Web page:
The Climate Change Ski Slope Graph

Professor Richard Somerville is a renowned climate scientist. He was a coordinating lead author for the IPCC’s Fourth Assessment Report in 2007, and continues to teach, write, and speak forcefully about climate change.

Prof. Somerville recommends using what he nicknamed the Ski Slope graph to communicate about the time-sensitivity of reducing greenhouse gas emissions. To read the graph, shown below, we need to know that because CO2 takes centuries to disappear from the atmosphere the warming effects of the CO2 humanity is adding to the air do not depend on when it was added. Quickly adding a lot of CO2 and then stopping is the same as adding only a little at a time over many years (assuming the total amount of CO2 emitted is the same in both cases). For the world to have about a 67% chance of limiting global warming to 2° C. or less, mankind must limit total future emission of CO2 into the atmosphere to a specified amount (roughly 565 gigatons). It doesn’t matter if this amount of CO2 is emitted rapidly or slowly; what matters is the total we end up adding to the atmosphere.

The areas under the three curves shown in the graph (green, blue, and red) are the same, and in each case that area represents the maximum CO2 we can emit (about 565 gigatons) to have a reasonable chance to limit global warming to 2° C. What the steepness of the curves shows is that the sooner mankind starts to limit emissions the more gradually we can cut back, and the longer mankind waits the more rapidly we will need to reduce emissions.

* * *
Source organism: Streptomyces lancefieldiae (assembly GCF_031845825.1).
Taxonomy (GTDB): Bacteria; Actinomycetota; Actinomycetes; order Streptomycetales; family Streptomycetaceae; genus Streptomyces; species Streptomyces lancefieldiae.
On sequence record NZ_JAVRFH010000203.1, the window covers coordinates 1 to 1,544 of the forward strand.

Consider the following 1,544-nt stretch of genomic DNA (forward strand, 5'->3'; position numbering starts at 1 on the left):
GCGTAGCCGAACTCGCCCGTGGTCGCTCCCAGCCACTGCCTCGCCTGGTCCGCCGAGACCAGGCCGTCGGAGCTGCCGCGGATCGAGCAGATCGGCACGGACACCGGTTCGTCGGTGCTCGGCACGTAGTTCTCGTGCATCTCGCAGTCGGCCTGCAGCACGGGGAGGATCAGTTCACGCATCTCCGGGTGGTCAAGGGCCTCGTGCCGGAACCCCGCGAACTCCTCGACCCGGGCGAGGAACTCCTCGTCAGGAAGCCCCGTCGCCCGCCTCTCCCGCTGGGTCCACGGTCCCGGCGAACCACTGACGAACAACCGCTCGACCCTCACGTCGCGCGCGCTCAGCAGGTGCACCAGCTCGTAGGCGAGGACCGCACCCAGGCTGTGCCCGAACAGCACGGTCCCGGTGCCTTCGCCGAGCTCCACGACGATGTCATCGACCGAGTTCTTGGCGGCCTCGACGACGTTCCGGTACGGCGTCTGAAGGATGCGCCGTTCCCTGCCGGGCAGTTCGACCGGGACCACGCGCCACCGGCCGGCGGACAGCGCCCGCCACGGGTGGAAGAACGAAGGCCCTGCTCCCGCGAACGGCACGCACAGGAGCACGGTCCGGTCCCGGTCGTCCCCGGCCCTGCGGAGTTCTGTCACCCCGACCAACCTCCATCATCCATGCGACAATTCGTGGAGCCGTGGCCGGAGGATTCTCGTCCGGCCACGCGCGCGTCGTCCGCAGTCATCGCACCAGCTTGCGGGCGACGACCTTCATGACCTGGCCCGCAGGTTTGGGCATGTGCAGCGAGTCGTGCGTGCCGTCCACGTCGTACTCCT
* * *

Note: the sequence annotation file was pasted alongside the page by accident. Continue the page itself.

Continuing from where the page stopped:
SkiSlopeGraphProfessor Somerville calls these three curves the bunny or beginner slope, the intermediate slope, and the double black diamond (expert) slope. Mankind has missed the opportunity to use the more gradual bunny slope. We are soon going to miss the opportunity to use the intermediate slope. That will leave us with only the expert slope, or with even worse choices like not cutting emissions at all.

To better understand what these curves mean for the world, the blue curve – a 5.3% annual reduction starting in 2015 – means reducing global greenhouse gas emissions by 50% in just 13 years, by 2028. The red curve – a 9.0% reduction annually, but starting in 2020 rather than 2015 – means humanity would need to reduce global emissions by 50% in only about 8 years, again by 2028. For the world to successfully carry out either strategy would be challenging, but the second approach would be more difficult. It would mean jamming on the global emissions brakes fast and hard and rapidly screeching to a stop.

Research studies demonstrate that reading any but the simplest graphs is challenging for young people – and for adults, too. We can assume, for example, that few people are able to look at the Ski Slope graph and fully understand it without help. Graphs may communicate a great deal of information concisely and elegantly, but often they do not speak for themselves. Nonetheless Professor Somerville says he finds that many legislative aides, who are not typically scientists, can understand the urgency illustrated by the Ski Slope graph, which makes it a valuable communication tool.

A group of us at The Concord Consortium, where I worked for nine years, developed a new approach to help middle school students better understand graphs (less complex graphs than the one above). We tested the new approach in dozens of classrooms, and a middle school journal published by the National Science Teachers Association, Science Scope, is showcasing our work in its February 2015 issue.

When you look at the Ski Slope graph, where can you find hope? One important answer is that no matter which year humanity finally begins reducing greenhouse gas emissions we know that sooner is better than later. So let’s begin!

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